Mamdani’s argument that the nation-state was born in 1492 is validated by the conscious mythical founding of the United States as a white republic, that like the establishment of the Spanish nation-state, was founded on white supremacy and ethnic cleansing. Required courses in history were incorporated into U.S. school curricula in the early nineteenth century introducing children and young people to Columbus practically as an ancestor. But, clearly Columbus took on a renewed significance and purpose with the increasing presence of the Catholic Church and the millions of Irish and Eastern and Southern European immigrants, most of them Catholic, particularly the four million Italians who arrived between 1890 and 1920. Trouillot writes that “ethnicity gave Columbus a lobby, a prerequisite to public success in U.S. culture.” In 1866, there were fewer than four thousand Italian-Americans and only a few Spaniards in the United States, yet they already celebrated October 12 in New York, and commemorations subsequently spread to Philadelphia, St. Louis, Boston., Cincinnati, New Orleans, and San Francisco. But, the real boost for Columbus came from another source, Irish-Americans and the Catholic Church with the 1882 establishment of the Knights of Columbus.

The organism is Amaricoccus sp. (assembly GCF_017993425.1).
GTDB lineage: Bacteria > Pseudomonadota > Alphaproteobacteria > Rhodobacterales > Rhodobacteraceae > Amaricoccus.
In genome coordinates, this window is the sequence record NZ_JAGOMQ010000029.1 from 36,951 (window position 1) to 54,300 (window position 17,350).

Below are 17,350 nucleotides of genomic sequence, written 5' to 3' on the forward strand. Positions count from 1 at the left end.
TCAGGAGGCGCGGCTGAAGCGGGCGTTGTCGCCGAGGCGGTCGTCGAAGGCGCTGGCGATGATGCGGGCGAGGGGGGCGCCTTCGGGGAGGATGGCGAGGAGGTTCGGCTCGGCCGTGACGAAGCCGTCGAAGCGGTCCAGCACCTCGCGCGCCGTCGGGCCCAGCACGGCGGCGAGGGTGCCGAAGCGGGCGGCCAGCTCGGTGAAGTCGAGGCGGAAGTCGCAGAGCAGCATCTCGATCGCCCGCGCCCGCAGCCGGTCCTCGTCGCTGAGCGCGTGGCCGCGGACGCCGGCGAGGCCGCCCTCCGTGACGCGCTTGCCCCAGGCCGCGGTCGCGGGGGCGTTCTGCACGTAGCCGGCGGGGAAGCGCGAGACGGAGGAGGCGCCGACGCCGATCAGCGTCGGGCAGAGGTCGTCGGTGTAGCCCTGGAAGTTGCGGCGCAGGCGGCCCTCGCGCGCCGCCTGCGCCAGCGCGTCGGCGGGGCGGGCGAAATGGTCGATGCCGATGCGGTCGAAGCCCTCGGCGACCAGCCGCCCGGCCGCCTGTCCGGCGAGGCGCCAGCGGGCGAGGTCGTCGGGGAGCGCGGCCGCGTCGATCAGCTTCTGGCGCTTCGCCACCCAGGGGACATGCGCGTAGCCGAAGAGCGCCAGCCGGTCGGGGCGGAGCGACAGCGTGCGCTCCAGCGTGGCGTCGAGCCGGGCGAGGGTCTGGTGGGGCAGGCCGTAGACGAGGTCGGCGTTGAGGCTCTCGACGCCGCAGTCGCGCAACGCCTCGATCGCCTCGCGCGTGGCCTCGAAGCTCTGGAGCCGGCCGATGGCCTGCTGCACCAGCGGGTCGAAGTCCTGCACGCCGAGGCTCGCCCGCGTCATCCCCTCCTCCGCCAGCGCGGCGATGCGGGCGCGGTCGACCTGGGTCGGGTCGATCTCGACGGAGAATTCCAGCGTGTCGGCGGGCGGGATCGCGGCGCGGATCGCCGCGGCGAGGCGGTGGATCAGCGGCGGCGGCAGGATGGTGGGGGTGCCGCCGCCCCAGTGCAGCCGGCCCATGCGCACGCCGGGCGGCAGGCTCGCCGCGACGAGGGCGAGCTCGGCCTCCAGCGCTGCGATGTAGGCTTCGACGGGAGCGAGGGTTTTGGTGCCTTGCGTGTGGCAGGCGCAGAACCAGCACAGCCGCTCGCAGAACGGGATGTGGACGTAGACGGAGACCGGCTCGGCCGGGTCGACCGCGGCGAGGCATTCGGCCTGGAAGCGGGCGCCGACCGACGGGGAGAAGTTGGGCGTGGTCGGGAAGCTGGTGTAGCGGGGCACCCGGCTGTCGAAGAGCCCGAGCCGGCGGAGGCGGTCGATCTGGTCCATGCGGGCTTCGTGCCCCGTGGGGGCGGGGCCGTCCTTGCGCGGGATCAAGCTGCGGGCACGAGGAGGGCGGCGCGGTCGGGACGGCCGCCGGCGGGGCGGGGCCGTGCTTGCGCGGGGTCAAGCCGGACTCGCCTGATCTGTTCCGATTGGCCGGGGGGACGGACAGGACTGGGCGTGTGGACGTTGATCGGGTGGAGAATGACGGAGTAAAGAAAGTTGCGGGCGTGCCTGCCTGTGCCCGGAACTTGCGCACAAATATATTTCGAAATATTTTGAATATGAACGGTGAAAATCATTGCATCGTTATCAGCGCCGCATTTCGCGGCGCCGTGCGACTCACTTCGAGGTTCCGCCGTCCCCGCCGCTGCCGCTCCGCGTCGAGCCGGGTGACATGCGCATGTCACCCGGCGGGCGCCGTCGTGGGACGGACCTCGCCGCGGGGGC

The Knights of Columbus and Americanization
In the February 11, 1882 edition of “Connecticut Catholic,” an Irish-American newspaper owned and edited by a Catholic layman, came the news: “Pursuant to a call issued by Rev. Fr. McGivney — over sixty young men assembled in the basement of St. Mary’s Church last Tuesday evening, February 7, 1882 and formed a cooperative benefit order to be known as the Knights of Columbus.” Father McGivney proposed Columbus as patron to the organization while James T. Mullen, who became the first “Supreme Knight” suggested the full name, “Knights of Columbus,” to better evoke the ritualist character of the order. Dr. Matthew C. O’Connor, the first “Supreme Physician” asserted that Columbus was to signify that as Catholic descendants of Columbus, they “were entitled to all rights and privileges due to such a discovery by one of our father.” Although the Knights attracted Italian immigrants later in the century, the founding was largely an Irish-American project. Notre Dame historian Thomas Schlereth notes that the Irish-American founders “apparently never entertained the idea of naming themselves after St. Brendan.” He explains that for the Catholics of New Haven, it had to be Columbus, mainly because Columbus was already embraced a symbol of the authentic U.S. American and helped remove them from the stigma of nativism was a symbol providing, as they put it, “social legitimacy and patriotic loyalty.” As Catholic descendants of Columbus, they were entitled to “all the rights and privileges due such a discovery by one of our faith.”